Judges’ work exemplary, pile up due to high litigations: CJI
Chief Justice of India T S Thakur on Saturday lauded the “exemplary performance” of judiciary in the country and said the huge pendency of cases was due to increasing litigations, as he pitched for raising the strength of judges.
“National average which is I think around 650 cases per judge at the high court level. Performance of judges in India is exemplary, is very very commendable. Backlog is not because judges are not working,” he said at a function here. He said “the number of cases that are coming before us is so large... we are deciding more than judges in other countries decide.”
His remarks come days after the Union Law Ministry had said in a note that shortage of judges was not the “sole reason” for increasing pendency of cases and cited data of states like Delhi and Gujarat which are struggling to dispose of cases despite a higher judge-population ratio.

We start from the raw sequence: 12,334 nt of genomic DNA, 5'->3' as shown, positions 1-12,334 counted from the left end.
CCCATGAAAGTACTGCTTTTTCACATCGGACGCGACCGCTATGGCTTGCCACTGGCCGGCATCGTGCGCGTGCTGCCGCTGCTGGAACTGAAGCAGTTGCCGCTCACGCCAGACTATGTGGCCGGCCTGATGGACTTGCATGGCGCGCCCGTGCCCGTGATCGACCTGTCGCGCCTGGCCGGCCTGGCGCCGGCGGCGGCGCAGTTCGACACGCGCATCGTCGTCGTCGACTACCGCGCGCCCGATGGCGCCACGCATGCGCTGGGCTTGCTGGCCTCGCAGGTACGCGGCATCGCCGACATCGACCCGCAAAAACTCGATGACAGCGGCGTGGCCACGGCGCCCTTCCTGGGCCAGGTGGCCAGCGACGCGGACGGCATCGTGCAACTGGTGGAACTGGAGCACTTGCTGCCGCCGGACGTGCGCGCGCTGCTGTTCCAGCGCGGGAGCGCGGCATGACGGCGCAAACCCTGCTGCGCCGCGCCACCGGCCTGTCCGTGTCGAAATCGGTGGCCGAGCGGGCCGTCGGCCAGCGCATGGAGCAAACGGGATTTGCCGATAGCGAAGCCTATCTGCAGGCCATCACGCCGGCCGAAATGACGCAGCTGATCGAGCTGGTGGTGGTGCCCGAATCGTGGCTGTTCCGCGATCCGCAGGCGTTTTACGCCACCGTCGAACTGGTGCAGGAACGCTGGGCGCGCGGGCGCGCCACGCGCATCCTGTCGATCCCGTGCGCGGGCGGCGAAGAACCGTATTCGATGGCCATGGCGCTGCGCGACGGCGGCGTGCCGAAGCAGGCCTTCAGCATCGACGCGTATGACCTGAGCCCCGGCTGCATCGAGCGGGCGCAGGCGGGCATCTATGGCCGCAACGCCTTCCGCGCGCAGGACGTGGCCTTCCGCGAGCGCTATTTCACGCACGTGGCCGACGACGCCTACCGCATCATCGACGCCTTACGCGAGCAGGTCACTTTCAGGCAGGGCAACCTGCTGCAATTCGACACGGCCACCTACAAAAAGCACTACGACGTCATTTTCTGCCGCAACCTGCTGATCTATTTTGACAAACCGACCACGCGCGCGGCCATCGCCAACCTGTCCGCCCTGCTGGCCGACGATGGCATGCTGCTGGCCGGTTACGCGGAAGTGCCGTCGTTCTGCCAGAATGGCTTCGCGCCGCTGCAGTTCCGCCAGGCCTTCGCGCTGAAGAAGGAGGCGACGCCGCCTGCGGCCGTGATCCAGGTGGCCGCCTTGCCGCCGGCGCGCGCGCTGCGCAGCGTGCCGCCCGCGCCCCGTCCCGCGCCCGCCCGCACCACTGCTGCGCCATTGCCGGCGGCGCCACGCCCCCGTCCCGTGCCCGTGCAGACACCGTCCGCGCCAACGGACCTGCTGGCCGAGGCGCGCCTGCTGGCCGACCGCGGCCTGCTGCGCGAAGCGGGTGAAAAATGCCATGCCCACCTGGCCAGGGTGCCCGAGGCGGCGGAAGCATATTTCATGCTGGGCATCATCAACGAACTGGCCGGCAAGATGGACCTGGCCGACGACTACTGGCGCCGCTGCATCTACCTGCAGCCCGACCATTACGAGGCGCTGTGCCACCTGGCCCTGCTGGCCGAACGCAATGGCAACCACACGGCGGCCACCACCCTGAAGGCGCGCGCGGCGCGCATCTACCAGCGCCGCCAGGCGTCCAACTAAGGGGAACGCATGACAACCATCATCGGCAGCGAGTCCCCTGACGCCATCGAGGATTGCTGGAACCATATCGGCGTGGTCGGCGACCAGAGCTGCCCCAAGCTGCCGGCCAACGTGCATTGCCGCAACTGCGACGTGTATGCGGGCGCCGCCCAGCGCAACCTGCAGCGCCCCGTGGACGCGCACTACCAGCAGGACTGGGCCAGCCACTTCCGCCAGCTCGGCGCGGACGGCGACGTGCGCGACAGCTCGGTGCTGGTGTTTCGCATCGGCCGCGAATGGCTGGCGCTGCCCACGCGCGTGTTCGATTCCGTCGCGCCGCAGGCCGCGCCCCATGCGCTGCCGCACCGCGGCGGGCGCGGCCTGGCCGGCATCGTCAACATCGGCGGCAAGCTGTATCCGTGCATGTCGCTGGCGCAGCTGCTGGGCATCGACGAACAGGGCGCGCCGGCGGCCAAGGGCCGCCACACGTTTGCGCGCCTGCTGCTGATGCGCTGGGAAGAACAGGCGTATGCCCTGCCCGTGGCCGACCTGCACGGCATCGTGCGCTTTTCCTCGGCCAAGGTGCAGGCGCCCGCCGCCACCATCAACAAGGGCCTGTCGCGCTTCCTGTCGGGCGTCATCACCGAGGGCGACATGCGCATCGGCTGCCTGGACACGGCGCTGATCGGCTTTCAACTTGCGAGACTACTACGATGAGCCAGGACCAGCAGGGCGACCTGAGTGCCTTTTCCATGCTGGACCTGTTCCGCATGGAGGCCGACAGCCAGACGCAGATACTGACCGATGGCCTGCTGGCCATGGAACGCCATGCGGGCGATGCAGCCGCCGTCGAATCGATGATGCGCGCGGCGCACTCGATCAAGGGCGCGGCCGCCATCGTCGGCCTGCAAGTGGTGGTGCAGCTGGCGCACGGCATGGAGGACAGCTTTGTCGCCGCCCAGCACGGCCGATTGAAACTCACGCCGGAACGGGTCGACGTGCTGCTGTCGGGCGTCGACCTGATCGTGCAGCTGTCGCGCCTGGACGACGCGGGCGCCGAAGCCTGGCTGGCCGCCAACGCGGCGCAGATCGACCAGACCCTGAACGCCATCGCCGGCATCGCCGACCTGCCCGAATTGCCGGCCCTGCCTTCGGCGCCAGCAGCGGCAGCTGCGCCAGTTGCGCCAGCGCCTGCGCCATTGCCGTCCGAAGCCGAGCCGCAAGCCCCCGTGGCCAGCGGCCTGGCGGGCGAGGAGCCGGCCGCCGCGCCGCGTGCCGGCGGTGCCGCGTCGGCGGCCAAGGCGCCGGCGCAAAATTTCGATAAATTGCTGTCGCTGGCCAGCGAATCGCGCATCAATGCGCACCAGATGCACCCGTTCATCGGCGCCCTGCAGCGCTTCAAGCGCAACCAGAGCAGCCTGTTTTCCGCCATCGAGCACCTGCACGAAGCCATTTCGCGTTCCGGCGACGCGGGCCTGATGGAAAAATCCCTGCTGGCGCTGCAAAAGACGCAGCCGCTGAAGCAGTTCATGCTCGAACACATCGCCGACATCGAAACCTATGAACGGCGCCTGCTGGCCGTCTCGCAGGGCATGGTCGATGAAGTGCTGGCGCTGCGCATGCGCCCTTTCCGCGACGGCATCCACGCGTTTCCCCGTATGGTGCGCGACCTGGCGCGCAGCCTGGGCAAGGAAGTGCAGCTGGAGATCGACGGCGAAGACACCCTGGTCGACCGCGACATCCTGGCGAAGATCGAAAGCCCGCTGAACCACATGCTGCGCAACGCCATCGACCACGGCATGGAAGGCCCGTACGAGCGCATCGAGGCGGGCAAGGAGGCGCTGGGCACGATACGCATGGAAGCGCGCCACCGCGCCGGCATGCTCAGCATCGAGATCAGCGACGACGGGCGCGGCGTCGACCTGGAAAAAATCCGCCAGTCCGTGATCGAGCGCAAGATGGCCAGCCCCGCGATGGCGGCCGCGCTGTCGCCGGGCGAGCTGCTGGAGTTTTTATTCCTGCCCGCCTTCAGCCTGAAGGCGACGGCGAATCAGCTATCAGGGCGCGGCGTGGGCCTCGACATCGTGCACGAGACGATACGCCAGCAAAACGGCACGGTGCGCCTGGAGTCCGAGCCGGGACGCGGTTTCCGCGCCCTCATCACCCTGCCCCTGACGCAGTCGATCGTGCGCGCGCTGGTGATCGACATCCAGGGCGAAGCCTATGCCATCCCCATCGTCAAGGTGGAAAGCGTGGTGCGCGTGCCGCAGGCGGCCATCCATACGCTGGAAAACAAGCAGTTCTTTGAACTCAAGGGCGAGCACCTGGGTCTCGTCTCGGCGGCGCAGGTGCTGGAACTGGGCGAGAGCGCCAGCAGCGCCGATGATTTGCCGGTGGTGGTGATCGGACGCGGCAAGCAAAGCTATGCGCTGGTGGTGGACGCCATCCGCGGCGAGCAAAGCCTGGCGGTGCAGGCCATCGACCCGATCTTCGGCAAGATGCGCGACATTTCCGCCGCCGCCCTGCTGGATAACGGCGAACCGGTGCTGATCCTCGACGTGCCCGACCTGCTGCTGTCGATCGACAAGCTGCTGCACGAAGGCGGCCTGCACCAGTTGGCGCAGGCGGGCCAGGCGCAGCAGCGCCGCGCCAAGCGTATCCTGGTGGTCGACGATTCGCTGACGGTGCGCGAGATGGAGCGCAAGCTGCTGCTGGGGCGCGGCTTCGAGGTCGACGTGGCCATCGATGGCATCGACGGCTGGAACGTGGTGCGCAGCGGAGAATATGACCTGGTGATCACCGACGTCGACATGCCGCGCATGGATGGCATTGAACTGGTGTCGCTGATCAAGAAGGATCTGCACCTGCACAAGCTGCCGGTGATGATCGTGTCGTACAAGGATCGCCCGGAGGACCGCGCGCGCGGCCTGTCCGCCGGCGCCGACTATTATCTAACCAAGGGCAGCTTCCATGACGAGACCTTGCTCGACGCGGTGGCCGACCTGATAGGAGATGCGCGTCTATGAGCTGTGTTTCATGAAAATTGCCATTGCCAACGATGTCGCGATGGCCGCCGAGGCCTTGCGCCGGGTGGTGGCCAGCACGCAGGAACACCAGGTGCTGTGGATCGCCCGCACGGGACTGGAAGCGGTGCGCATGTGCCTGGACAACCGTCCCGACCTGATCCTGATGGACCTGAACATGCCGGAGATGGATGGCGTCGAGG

The CJI had in April last lamented “inaction” by the Executive to increase the number of judges to handle the “avalanche” of litigations.
In his address here, Justice Thakur also said the judiciary was not looking at any particular number and was ready to discuss and evolve a mechanism for increasing its strength. “We are not looking at any particular number (of judges) such as 40,000, 50,000. We are saying let us sit across the table, let us evolve the reasonable number and then evolve a mechanism and roll out a plan....”
“Government has its views. government also keeps examining the issue and there is a continuous debate. I only wish that that this debate ends and we agree on a certain number, there is a roll out,” he said.
Justice Thakur said he had prepared a report analysing various factors such as judges-case or judges-population ratios and would send it to the government.
The essence of the report was that the number of judges must be increased in order to ensure that the backlog was reduced, he said adding the pile-up was not because judges were not working but due to filing of large number of cases.
Referring to the Law commission s report in 1987 which suggested that there be 40,000 judges, he said the strength today was only 18,000 though the population and number of litigations had gone up manifold.